In the freezing early hours of February 3, 1943, the American troop ship U.S.A.T. Dorchester was crossing the Atlantic, bound for an Army base on Greenland. These were treacherous waters; German U-boats had already sunk a number of American ships in the area, and the crew was on high alert. One hundred miles from its destination, the Dorchester was blasted in its side by a German torpedo. The ship, designed for 400 passengers, was crammed with 902 servicemen, and those who weren’t killed in the explosion scrambled in a panic to the lifeboats. The ship was sinking fast.

But in the midst of the chaos, four chaplains stood on the deck, calmly handing out life jackets. They were a Methodist minister, a Roman Catholic priest, a Dutch Reformed minister, and a rabbi: 32-year old Rabbi Alexander Goode.

Rabbi Goode had been among the 550,000 Jewish-American soldiers who enlisted in the U.S. Armed Forces during World War II. Born the son of a prominent Brooklyn rabbi, Goode had been living a comfortable and fulfilling life as the rabbi of Temple Beth Israel in York, Pennsylvania, where he lived with his wife and young daughter. There, Rabbi Goode had also founded a mixed-race Boy Scout troop, which became the very first in the United States to offer Catholic, Jewish and Protestant awards. But Rabbi Goode insisted upon serving his country (after he was turned down by the Navy, he joined the Army) and following the bombing of Pearl Harbor, began active duty by attending the Chaplains School at Harvard. There, he met Reverend George Fox, Father John Washington and Reverend Clark Poling — the very same three chaplains with whom, a year later, he’d be on the deck of the sinking Dorchester.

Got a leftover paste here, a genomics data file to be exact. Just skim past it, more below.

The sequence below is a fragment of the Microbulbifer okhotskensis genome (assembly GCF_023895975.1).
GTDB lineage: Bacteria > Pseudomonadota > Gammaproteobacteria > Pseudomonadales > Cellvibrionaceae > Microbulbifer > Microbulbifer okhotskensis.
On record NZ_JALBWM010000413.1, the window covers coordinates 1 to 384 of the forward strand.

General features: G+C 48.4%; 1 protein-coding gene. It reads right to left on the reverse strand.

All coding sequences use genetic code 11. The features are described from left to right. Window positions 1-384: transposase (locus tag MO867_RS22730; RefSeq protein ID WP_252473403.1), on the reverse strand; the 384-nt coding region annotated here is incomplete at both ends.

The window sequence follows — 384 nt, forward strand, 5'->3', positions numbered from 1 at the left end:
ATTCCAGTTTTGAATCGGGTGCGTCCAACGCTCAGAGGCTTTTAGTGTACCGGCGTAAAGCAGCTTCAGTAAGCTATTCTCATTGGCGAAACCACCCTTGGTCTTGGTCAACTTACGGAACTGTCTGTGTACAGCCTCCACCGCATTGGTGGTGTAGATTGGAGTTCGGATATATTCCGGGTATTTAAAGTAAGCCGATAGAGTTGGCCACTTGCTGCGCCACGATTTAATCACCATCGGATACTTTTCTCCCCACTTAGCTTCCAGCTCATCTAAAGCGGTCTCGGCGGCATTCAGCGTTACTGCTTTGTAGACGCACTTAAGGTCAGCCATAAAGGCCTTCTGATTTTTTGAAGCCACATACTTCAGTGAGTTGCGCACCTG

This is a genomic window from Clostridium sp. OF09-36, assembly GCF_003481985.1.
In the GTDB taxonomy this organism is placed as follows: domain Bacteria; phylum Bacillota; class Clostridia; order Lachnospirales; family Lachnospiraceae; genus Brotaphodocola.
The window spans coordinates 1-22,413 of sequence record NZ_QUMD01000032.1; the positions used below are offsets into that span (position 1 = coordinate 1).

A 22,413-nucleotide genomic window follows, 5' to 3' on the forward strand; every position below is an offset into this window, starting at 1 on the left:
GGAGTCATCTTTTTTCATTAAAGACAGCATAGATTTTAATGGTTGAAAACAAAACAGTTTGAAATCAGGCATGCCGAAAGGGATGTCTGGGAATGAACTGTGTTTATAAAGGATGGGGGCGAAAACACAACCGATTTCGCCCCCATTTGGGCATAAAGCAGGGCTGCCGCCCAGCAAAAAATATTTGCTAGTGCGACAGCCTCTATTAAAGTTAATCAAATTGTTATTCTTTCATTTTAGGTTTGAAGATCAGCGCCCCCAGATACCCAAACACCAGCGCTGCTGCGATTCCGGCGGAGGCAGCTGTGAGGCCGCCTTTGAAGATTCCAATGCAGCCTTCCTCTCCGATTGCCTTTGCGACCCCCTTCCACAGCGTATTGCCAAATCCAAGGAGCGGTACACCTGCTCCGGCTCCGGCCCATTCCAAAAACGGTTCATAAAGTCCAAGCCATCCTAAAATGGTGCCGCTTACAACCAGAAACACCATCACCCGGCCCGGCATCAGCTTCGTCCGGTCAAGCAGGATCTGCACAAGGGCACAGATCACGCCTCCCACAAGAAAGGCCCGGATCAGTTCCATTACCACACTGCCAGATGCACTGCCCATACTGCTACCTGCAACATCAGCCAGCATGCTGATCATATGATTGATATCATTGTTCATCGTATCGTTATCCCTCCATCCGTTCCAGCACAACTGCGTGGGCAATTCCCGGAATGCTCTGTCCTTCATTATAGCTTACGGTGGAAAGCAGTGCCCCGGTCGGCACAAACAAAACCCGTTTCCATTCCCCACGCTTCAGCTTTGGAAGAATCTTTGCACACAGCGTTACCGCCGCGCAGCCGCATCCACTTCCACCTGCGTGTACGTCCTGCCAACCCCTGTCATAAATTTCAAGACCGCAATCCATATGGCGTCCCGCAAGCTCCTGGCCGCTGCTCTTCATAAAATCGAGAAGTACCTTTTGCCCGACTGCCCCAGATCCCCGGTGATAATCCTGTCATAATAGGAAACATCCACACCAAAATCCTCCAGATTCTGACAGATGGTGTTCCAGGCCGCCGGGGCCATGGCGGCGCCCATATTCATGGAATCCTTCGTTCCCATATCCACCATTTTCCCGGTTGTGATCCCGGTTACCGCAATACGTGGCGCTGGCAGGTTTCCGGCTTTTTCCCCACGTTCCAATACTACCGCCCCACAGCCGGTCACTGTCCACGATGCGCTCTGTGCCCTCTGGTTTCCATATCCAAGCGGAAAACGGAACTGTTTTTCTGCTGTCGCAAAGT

The four chaplains remained calm and courageous. They helped organize the panicked men and distributed lifejackets. When no lifejackets were left, the chaplains each gave their own to a serviceman. After the last lifeboat was filled, the chaplains remained behind to pray with those unable to escape. Survivors later recalled that in their last glimpses of the four chaplains, they were standing on the deck, arms linked, voices raised in prayer.

With only 230 survivors, the sinking of the Dorchester became one of the worst American naval tragedies of World War II. But the death toll would have been higher were it not for the quartet who became known as “The Immortal Chaplains.” Each was posthumously awarded a Purple Heart and the Distinguished Service Cross. A postage stamp was issued in their honor. In 1951, President Harry Truman dedicated a chapel in their memory; called the Chapel of Four Chaplains, it’s located right here in Philadelphia, at the Navy Yard. This Memorial Day, as we remember those who gave their lives for our country, we honor the memory of Rabbi Goode — the first Jewish-American chaplain lost in U.S. military service — and his fellow clergy, who saved lives by sacrificing their own.